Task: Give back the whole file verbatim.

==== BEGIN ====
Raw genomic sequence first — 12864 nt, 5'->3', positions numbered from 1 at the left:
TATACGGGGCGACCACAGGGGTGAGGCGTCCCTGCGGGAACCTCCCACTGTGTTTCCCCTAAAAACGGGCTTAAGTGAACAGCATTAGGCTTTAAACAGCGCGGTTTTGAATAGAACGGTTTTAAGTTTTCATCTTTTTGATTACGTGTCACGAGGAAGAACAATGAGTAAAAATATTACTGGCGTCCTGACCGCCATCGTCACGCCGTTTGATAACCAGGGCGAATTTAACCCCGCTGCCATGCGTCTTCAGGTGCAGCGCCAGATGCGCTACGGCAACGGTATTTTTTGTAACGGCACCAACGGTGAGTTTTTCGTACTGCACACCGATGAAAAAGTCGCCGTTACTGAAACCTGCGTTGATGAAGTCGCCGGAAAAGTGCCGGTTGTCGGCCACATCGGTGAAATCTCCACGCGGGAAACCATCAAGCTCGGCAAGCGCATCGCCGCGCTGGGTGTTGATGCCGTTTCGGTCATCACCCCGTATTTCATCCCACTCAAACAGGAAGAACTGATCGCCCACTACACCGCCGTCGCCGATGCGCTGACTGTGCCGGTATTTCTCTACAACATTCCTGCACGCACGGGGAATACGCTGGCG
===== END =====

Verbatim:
Raw genomic sequence first — 12864 nt, 5'->3', positions numbered from 1 at the left:
TATACGGGGCGACCACAGGGGTGAGGCGTCCCTGCGGGAACCTCCCACTGTGTTTCCCCTAAAAACGGGCTTAAGTGAACAGCATTAGGCTTTAAACAGCGCGGTTTTGAATAGAACGGTTTTAAGTTTTCATCTTTTTGATTACGTGTCACGAGGAAGAACAATGAGTAAAAATATTACTGGCGTCCTGACCGCCATCGTCACGCCGTTTGATAACCAGGGCGAATTTAACCCCGCTGCCATGCGTCTTCAGGTGCAGCGCCAGATGCGCTACGGCAACGGTATTTTTTGTAACGGCACCAACGGTGAGTTTTTCGTACTGCACACCGATGAAAAAGTCGCCGTTACTGAAACCTGCGTTGATGAAGTCGCCGGAAAAGTGCCGGTTGTCGGCCACATCGGTGAAATCTCCACGCGGGAAACCATCAAGCTCGGCAAGCGCATCGCCGCGCTGGGTGTTGATGCCGTTTCGGTCATCACCCCGTATTTCATCCCACTCAAACAGGAAGAACTGATCGCCCACTACACCGCCGTCGCCGATGCGCTGACTGTGCCGGTATTTCTCTACAACATTCCTGCACGCACGGGGAATACGCTGGCG